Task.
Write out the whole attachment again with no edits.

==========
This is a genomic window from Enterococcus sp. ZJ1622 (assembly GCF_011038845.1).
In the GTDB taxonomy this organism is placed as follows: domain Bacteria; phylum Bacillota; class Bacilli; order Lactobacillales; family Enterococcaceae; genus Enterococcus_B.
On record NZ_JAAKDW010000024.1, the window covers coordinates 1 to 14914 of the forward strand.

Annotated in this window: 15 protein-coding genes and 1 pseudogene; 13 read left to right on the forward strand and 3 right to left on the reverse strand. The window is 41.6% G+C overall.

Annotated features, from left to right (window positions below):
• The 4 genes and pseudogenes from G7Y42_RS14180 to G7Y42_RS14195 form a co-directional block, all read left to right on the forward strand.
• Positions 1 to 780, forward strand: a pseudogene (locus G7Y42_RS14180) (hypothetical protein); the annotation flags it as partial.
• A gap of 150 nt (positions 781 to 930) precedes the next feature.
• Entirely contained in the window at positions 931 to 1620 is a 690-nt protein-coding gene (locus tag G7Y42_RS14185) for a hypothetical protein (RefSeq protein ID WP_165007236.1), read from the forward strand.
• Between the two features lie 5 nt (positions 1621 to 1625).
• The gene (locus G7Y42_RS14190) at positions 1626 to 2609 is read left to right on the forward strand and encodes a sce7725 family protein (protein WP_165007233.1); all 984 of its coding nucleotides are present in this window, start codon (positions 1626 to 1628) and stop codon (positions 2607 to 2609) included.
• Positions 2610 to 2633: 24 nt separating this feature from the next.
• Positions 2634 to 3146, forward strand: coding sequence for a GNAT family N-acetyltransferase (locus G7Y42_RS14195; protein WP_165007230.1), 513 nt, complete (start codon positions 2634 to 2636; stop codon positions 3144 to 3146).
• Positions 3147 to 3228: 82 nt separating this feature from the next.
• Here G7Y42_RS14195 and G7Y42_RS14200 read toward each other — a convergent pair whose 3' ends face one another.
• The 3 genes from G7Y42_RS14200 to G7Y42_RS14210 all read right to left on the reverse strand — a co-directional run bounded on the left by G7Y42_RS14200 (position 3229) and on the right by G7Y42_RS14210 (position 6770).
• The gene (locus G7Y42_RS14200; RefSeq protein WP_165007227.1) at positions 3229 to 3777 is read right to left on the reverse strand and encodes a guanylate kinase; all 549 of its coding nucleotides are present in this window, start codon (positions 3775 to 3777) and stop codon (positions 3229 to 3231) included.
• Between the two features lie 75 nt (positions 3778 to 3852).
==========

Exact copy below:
This is a genomic window from Enterococcus sp. ZJ1622 (assembly GCF_011038845.1).
In the GTDB taxonomy this organism is placed as follows: domain Bacteria; phylum Bacillota; class Bacilli; order Lactobacillales; family Enterococcaceae; genus Enterococcus_B.
On record NZ_JAAKDW010000024.1, the window covers coordinates 1 to 14914 of the forward strand.

Annotated in this window: 15 protein-coding genes and 1 pseudogene; 13 read left to right on the forward strand and 3 right to left on the reverse strand. The window is 41.6% G+C overall.

Annotated features, from left to right (window positions below):
• The 4 genes and pseudogenes from G7Y42_RS14180 to G7Y42_RS14195 form a co-directional block, all read left to right on the forward strand.
• Positions 1 to 780, forward strand: a pseudogene (locus G7Y42_RS14180) (hypothetical protein); the annotation flags it as partial.
• A gap of 150 nt (positions 781 to 930) precedes the next feature.
• Entirely contained in the window at positions 931 to 1620 is a 690-nt protein-coding gene (locus tag G7Y42_RS14185) for a hypothetical protein (RefSeq protein ID WP_165007236.1), read from the forward strand.
• Between the two features lie 5 nt (positions 1621 to 1625).
• The gene (locus G7Y42_RS14190) at positions 1626 to 2609 is read left to right on the forward strand and encodes a sce7725 family protein (protein WP_165007233.1); all 984 of its coding nucleotides are present in this window, start codon (positions 1626 to 1628) and stop codon (positions 2607 to 2609) included.
• Positions 2610 to 2633: 24 nt separating this feature from the next.
• Positions 2634 to 3146, forward strand: coding sequence for a GNAT family N-acetyltransferase (locus G7Y42_RS14195; protein WP_165007230.1), 513 nt, complete (start codon positions 2634 to 2636; stop codon positions 3144 to 3146).
• Positions 3147 to 3228: 82 nt separating this feature from the next.
• Here G7Y42_RS14195 and G7Y42_RS14200 read toward each other — a convergent pair whose 3' ends face one another.
• The 3 genes from G7Y42_RS14200 to G7Y42_RS14210 all read right to left on the reverse strand — a co-directional run bounded on the left by G7Y42_RS14200 (position 3229) and on the right by G7Y42_RS14210 (position 6770).
• The gene (locus G7Y42_RS14200; RefSeq protein WP_165007227.1) at positions 3229 to 3777 is read right to left on the reverse strand and encodes a guanylate kinase; all 549 of its coding nucleotides are present in this window, start codon (positions 3775 to 3777) and stop codon (positions 3229 to 3231) included.
• Between the two features lie 75 nt (positions 3778 to 3852).